If you have seen it you will understand that it is the international students that fund the education of many domestic students. There is a search engine called google (a very good one) try doing some R&D before you post a comment. Its not that difficult to use, I am sure you can do it.

  6. Angus Pryor

    Totally agree that international students bring a lot of value to Australia. As long as they meet the visa requirements, I have absolutely no problem with them staying on and/or working in Australia in the context of their studies

  7. Luella

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  8. Muneeb

    Friends, I am from Pakistan presently studying in Federation University here, i am in desperate need for a job to support myself. If anyone out of those reading can help me out in finding a full or part time job, that would be a great favour… Looking forward to receive some response from all those people reading it

  9. Anonymous

    Well, Australia is racist. I was born and raised in Nepal, educated in India and USA. I have two Master’s degree in Biomedical Science, one for India and one from the US. I chose to move to Sydney as my wife already Australian Permanent Residency. Now I feel that moving to Australia has been the biggest mistake of my life. I was invited to Garvan Institute for an interview. And know what I was baffled even before I shook hands with my interviewer, Rob Salomon – Core Facilities Manager, because his first question was, “You are not local? Are you?”. I actually felt like retorting back with “I thought only aborigines were locals. Where were your ancestors from?” but I restrained myself and only replied with a “NO”. And guess what despite my over 10 years of knowledge in Flowcytometry, I didn’t get the job. Probably, Rob was very much into hiring locals for the job. My suggestion to Rob – if you are so intent on hiring locals, I expect “LOCALS ONLY NEED APPLY” in position advertisements. To all those who are thinking of coming to Australia to study or work in Biological/Molecular Sciences field – my advice will be to stay away. Go to USA, atleast they won’t be so blatantly racist as Robs of Garvan. There is lots of scholarship opportunities in the US compared to Australia and less racism. I am also moving to the US iin 2015. Bye Bye Rob, you won’t have to see my non-local ash anymore. Hope you remain happy with your locals.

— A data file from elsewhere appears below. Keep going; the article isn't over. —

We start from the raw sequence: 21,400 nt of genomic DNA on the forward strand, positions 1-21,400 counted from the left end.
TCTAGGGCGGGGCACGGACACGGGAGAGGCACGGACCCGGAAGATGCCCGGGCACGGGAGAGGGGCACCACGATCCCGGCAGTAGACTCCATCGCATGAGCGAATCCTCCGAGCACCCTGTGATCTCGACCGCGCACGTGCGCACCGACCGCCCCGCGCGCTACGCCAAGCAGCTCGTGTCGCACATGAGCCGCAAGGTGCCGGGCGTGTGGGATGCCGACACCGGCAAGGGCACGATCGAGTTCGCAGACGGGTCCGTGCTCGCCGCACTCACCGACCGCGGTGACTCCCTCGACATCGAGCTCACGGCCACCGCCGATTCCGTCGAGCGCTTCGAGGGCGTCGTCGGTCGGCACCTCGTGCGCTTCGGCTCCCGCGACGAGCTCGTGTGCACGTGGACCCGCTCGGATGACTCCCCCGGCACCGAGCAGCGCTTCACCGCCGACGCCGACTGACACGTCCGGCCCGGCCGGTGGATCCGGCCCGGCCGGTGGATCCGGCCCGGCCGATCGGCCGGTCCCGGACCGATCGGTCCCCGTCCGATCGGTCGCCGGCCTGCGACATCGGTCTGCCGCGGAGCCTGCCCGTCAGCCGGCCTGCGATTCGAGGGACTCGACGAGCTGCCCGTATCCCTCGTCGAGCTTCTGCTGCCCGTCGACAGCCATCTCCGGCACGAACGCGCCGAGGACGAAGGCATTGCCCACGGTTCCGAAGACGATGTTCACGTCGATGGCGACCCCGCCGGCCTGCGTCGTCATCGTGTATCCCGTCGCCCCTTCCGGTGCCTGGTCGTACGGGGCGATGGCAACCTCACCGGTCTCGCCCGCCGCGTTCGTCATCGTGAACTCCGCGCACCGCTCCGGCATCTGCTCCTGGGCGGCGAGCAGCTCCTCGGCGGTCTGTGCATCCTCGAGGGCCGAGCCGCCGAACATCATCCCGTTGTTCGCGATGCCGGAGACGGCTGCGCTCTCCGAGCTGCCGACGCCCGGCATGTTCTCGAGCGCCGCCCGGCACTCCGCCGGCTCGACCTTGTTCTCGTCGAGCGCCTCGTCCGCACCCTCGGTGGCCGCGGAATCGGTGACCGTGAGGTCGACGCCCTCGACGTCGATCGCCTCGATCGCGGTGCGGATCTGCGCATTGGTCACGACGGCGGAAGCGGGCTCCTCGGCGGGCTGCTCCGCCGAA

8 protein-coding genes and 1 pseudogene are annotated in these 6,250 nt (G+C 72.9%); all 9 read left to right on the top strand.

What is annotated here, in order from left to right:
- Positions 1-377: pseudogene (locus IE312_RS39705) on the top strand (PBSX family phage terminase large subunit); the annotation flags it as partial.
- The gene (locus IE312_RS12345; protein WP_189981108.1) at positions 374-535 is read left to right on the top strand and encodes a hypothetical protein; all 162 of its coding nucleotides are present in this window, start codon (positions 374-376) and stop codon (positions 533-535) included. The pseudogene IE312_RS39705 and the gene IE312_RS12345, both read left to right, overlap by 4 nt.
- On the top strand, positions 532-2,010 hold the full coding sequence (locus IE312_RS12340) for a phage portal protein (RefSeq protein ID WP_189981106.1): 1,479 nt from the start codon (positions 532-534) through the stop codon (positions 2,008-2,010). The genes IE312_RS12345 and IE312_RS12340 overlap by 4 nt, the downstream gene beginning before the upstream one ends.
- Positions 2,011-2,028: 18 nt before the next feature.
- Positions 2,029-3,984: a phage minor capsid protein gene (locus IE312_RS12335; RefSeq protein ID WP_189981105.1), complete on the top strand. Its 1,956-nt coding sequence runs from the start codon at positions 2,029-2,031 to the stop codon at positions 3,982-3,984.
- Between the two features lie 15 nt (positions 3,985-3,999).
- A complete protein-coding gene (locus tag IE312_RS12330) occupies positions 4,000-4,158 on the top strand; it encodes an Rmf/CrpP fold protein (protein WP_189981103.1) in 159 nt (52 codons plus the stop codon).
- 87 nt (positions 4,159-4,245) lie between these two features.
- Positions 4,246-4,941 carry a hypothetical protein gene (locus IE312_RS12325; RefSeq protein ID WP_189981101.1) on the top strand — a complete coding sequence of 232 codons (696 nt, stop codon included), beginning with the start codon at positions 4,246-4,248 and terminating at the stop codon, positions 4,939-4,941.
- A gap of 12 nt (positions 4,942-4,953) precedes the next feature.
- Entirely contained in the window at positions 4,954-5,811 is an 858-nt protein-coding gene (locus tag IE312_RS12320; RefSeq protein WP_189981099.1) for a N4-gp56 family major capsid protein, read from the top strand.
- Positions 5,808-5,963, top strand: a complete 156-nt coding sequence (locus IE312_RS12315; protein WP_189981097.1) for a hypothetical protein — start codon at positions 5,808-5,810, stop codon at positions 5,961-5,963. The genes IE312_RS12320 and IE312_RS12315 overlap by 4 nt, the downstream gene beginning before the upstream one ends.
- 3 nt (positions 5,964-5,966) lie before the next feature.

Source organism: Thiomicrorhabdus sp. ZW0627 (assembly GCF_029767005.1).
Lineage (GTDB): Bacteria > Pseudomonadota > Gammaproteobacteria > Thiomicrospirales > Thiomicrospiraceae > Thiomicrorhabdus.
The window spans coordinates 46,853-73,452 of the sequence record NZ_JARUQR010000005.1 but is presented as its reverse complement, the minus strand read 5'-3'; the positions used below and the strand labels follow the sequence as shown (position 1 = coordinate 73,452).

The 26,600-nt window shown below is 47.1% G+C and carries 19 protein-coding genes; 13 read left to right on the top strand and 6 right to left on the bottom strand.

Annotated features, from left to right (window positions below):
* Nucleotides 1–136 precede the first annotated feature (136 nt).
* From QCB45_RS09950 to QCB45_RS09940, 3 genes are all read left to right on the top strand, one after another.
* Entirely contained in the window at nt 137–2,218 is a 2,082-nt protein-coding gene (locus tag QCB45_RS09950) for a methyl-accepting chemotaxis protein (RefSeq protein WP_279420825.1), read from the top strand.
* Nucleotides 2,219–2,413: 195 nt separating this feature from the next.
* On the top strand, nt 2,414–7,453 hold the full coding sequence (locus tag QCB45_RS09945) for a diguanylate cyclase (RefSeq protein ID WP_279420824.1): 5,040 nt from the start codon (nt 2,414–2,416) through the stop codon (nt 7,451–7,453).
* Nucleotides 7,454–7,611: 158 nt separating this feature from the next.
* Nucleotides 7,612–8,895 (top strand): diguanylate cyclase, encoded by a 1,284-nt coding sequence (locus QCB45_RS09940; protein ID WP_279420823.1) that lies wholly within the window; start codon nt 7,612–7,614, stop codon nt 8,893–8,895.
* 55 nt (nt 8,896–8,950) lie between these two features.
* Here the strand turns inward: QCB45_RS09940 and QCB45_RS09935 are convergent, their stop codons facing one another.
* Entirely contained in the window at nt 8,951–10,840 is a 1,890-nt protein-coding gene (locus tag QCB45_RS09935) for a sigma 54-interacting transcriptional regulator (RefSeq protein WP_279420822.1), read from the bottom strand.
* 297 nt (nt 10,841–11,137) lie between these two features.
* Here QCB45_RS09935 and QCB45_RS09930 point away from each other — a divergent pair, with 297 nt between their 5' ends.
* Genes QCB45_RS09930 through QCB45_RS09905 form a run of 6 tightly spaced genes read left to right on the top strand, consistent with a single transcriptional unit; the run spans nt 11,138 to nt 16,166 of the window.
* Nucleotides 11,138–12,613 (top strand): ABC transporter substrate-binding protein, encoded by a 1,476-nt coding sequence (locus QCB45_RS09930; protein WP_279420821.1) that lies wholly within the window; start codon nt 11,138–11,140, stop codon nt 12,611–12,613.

10. Eye Opener

    Quite interesting comments…

    But funny part is though Australian employer don;t want to recruit Indian or so directly and don;t consider the education and experience as same they do outsource and then get cheap labour… look at all 4 major banks they full of that….

    what a double standard…

    Stop outsourcing or stop making excuse…

  11. Kimball Edwin Durand

    Get Qualified ( is one excellent company for RPL and career development. Every day I count the days i approach the end of graduation. A quick note of my experience tell me that I qorked with what counts as a good company for all times. I constantly remind myself how this is going to change my life as it progresses. At the end of the day , I will get my dream of Working in Australia. So I am sharing this in order for other to have a clue where to go to and have very good

    RPL for Australia.

  12. bigozt

    No wonder Vetassess fcuked up my assessment & aspirations to migrate to Oz, because it is full of incompetent imbeciles like Michelle. Now they’ve got in, doing all they can to keep others out. Anyway, this article fully re-confirms my decision to move to the U.S.A. Oz’s “Local experience” mantra is just plain bullshit. No wonder there are few global Oz companies.